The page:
CSRT documents summarize the evidence that the Government used to determine that a prisoner was an enemy combatant. The study confirms that the threshold for EC status is incredibly low:

  • 55% did not commit any hostile act against the United States or its coalition allies
  • Only 8% of the detainees were characterized as al Qaeda fighters. Of the remaining detainees, 40% have no definitive connection with al Qaeda at all and 18% are have no definitive affiliation with either al Qaeda or the Taliban.
  • Many of the detainees are being held simply because they were associated with terrorist organizations, not because they committing any hostile acts
  • Some are being detained for being associated with groups that aren't even on the DHS watchlist of terrorist organizations
  • "Association" covers a wide range of alleged involvements: “fighters for" (8%), “members of" (30%), by far the most common designation was "associated with" which could mean as little as having spoken to a member of Al Qaeda(60%)
  • 2% of the detainees weren't alleged to have any ties to any terrorist organization.

By and large, the Gitmo detainees aren't even alleged to have been high-level Taliban leaders or al Qaeda operatives. Far from being uniformly the worst of the worst, most of the detainees at Gitmo haven't even been shown to be enemies, let alone combatants.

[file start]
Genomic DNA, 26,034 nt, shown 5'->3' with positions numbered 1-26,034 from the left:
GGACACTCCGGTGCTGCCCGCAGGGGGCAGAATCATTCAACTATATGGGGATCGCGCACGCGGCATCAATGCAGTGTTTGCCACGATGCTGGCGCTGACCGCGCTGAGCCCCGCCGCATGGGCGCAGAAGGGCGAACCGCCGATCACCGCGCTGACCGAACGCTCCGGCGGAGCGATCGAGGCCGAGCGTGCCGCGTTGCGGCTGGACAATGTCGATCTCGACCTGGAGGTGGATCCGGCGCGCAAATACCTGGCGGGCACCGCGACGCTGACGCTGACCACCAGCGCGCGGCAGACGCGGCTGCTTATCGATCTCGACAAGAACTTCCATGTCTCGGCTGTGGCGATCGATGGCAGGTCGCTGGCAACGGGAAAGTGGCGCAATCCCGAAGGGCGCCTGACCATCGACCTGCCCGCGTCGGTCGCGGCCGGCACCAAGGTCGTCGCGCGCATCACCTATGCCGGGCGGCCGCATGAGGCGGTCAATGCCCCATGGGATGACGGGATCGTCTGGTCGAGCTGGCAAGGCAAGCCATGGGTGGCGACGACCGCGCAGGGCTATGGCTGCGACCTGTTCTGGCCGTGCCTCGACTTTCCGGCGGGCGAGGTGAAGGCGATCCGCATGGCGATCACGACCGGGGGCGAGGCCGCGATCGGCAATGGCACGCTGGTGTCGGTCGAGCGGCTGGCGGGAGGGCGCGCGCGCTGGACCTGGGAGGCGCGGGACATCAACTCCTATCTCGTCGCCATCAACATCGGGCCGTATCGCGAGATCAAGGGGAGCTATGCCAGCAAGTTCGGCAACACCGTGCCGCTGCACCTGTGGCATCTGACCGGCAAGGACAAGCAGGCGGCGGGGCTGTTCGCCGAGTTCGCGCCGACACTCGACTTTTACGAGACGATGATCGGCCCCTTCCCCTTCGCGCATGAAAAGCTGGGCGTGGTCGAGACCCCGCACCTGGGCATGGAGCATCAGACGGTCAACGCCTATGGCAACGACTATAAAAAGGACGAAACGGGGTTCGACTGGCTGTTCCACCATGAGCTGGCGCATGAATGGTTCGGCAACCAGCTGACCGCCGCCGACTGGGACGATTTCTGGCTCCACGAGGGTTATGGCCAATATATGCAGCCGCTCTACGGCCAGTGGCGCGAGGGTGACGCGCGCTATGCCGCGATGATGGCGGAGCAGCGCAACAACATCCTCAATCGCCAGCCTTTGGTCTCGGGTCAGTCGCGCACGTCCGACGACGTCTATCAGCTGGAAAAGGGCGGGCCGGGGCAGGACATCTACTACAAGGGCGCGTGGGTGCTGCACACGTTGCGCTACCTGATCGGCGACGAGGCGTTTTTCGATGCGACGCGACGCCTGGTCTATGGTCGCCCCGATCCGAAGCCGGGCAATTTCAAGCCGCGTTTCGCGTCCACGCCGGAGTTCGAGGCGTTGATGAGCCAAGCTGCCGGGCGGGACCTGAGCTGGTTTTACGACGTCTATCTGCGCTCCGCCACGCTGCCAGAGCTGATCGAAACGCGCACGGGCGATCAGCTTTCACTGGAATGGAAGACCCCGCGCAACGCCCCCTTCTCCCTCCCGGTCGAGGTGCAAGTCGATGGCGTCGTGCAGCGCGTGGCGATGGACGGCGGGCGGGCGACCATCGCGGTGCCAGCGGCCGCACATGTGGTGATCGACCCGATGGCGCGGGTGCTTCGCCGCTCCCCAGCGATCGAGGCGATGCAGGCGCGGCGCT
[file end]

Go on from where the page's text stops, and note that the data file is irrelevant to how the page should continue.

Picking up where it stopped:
Nerdified Link

Friday, February 10, 2006

Fear's for weaklings:

A message for Bu$hCo & the GOP:

Unlike you, I am not afraid.

I am not afraid of your fear.
I am not afraid of terrorism.
I am not afraid of Osama.
I am not afraid of Saddam.
I am not afraid of Islam.
I am not afraid of negotiation.
I am not afraid of thought.
I am not afraid of consideration.
I am not afraid of accountability.
I am not afraid of respect.
I am not afraid of kindness.
I am not afraid of equality.
I am not afraid of women.

I am not afraid of race.
I am not afraid of homosexuality.
I am not afraid of charity.
I am not afraid of laughter.
I am not afraid of pain.
I am not afraid of sacrifice.
I am not afraid of education.
I am not afraid of science.
I am not afraid of the truth.
I am not afraid of the Constitution.

and I am certainly not afraid of you.

From the mailbag:

Iraq: The Musical, brought to you by Freeway Blogger.

On that little matter of impending levee breeches in NOLA